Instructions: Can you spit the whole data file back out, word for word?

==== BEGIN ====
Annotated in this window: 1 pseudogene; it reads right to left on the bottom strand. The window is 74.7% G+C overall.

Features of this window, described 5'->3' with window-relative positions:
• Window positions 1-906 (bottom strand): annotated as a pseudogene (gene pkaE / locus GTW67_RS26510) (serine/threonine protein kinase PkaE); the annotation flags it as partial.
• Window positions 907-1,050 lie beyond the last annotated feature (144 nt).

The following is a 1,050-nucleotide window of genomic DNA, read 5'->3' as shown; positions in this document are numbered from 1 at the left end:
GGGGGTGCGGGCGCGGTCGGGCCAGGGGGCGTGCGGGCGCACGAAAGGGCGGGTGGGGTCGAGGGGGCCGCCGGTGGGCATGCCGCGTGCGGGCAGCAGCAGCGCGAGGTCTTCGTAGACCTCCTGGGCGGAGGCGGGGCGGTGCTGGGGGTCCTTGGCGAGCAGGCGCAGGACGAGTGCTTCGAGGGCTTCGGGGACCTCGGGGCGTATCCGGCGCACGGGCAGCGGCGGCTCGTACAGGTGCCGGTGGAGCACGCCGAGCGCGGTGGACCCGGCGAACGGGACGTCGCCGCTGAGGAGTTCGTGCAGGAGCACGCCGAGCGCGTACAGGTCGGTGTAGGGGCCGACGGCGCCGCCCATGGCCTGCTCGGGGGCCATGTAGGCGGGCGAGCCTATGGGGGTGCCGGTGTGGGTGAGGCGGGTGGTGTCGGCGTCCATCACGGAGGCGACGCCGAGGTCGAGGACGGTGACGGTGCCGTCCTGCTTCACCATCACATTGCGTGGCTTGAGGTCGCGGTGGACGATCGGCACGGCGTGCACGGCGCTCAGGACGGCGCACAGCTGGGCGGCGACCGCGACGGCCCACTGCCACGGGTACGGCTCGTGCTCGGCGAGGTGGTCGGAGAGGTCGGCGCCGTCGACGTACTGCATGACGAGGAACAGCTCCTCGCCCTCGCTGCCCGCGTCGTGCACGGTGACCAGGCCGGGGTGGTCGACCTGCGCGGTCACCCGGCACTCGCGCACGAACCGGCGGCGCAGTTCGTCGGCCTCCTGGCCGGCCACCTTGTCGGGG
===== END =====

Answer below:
Annotated in this window: 1 pseudogene; it reads right to left on the bottom strand. The window is 74.7% G+C overall.

Features of this window, described 5'->3' with window-relative positions:
• Window positions 1-906 (bottom strand): annotated as a pseudogene (gene pkaE / locus GTW67_RS26510) (serine/threonine protein kinase PkaE); the annotation flags it as partial.
• Window positions 907-1,050 lie beyond the last annotated feature (144 nt).

The following is a 1,050-nucleotide window of genomic DNA, read 5'->3' as shown; positions in this document are numbered from 1 at the left end:
GGGGGTGCGGGCGCGGTCGGGCCAGGGGGCGTGCGGGCGCACGAAAGGGCGGGTGGGGTCGAGGGGGCCGCCGGTGGGCATGCCGCGTGCGGGCAGCAGCAGCGCGAGGTCTTCGTAGACCTCCTGGGCGGAGGCGGGGCGGTGCTGGGGGTCCTTGGCGAGCAGGCGCAGGACGAGTGCTTCGAGGGCTTCGGGGACCTCGGGGCGTATCCGGCGCACGGGCAGCGGCGGCTCGTACAGGTGCCGGTGGAGCACGCCGAGCGCGGTGGACCCGGCGAACGGGACGTCGCCGCTGAGGAGTTCGTGCAGGAGCACGCCGAGCGCGTACAGGTCGGTGTAGGGGCCGACGGCGCCGCCCATGGCCTGCTCGGGGGCCATGTAGGCGGGCGAGCCTATGGGGGTGCCGGTGTGGGTGAGGCGGGTGGTGTCGGCGTCCATCACGGAGGCGACGCCGAGGTCGAGGACGGTGACGGTGCCGTCCTGCTTCACCATCACATTGCGTGGCTTGAGGTCGCGGTGGACGATCGGCACGGCGTGCACGGCGCTCAGGACGGCGCACAGCTGGGCGGCGACCGCGACGGCCCACTGCCACGGGTACGGCTCGTGCTCGGCGAGGTGGTCGGAGAGGTCGGCGCCGTCGACGTACTGCATGACGAGGAACAGCTCCTCGCCCTCGCTGCCCGCGTCGTGCACGGTGACCAGGCCGGGGTGGTCGACCTGCGCGGTCACCCGGCACTCGCGCACGAACCGGCGGCGCAGTTCGTCGGCCTCCTGGCCGGCCACCTTGTCGGGG